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The underlying mechanisms and processes that prompt the colonisation of extreme environments, such as caves, constitute major research themes of evolutionary biology and biospeleology. The special adaptations required to survive in subterranean environments (low food availability, hypoxic waters, permanent darkness), and the geographical isolation of caves, nominate cave biodiversity as ideal subjects to answer long-standing questions concerning the interplay amongst adaptation, biogeography, and evolution. The present project aims to examine the phylogeographic patterns exhibited by two sympatric species of surface and cave-dwelling peracarid crustaceans (Asellus aquaticus and Niphargus hrabei), and in doing so elucidate the possible roles of isolation and exaptation in the colonisation and successful adaptation to the cave environment.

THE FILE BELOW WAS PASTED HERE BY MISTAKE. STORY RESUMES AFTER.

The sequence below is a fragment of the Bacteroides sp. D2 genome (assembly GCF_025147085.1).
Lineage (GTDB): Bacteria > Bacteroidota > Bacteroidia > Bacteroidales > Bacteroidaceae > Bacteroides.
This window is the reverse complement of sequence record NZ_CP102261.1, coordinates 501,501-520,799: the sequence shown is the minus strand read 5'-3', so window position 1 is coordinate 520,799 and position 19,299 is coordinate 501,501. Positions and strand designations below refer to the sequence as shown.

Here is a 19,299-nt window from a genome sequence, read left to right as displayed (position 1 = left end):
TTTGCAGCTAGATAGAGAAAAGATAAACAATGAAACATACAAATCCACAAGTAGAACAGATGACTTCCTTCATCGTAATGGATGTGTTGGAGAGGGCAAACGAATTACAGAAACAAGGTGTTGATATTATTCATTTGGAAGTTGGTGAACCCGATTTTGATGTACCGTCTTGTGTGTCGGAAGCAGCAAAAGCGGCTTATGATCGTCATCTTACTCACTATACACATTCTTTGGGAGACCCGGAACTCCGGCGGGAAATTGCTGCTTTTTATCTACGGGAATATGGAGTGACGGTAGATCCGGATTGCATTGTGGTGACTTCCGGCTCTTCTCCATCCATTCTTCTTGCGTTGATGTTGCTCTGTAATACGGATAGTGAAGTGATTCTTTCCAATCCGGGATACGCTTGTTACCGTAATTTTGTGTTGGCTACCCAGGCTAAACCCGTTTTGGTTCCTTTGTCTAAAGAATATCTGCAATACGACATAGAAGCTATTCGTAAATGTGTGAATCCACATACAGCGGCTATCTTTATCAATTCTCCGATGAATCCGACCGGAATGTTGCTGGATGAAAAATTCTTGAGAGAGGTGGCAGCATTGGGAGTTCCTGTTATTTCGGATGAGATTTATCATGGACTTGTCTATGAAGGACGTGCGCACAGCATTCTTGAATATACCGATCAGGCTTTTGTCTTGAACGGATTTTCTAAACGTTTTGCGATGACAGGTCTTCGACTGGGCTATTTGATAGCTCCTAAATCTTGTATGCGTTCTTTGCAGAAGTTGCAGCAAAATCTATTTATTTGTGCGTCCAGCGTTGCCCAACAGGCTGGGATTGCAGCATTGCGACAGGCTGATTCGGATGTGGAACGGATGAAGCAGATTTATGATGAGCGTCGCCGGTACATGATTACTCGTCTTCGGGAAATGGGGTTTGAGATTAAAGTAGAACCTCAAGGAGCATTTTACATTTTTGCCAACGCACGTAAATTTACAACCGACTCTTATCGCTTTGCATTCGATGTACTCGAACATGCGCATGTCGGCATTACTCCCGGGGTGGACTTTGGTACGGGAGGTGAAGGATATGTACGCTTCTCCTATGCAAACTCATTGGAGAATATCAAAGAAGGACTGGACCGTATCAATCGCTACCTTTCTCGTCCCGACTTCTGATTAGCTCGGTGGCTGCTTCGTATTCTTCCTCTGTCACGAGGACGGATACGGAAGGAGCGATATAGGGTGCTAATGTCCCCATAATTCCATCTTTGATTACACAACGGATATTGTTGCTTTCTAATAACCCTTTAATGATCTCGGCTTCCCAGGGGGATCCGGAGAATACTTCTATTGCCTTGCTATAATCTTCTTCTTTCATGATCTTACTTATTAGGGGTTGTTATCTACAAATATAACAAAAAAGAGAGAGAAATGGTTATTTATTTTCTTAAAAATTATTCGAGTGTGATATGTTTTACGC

Specimens of both species were sampled from freshwater hypogean (cave) and epigean (surface) habitats in Hungary, and additional data from neighbouring countries were sourced from Genbank. Sequencing of mitochondrial and nuclear loci revealed, through haplotype network reconstruction (TCS) and phylogenetic inference, the genetic structure, phylogeographic patterns, and divergence-time estimates of A. aquaticus and N. hrabei surface and cave populations. Contrasting phylogeographic patterns were found between species, with A. aquaticus showing strong genetic differentiation between cave and surface populations and N. hrabei lacking any evidence of genetic structure mediated by the cave environment. Furthermore, N. hrabei populations show very low levels of genetic differentiation throughout their range, which suggests the possibility of recent expansion events over the last few thousand years.


Isolation by cave environment, rather than distance, is likely to drive the genetic structuring observed between immediately adjacent cave and surface populations of A. aquaticus, a predominantly surface species with only moderate exaptations to subterranean life. For N. hrabei, in which populations exhibit a fully ‘cave-adapted’ (troglomorphic) phenotype, the lack of genetic structure suggests that subterranean environments do not pose a dispersal barrier for this surface-cave species.

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Originally published in BMC Evolutionary Biology.



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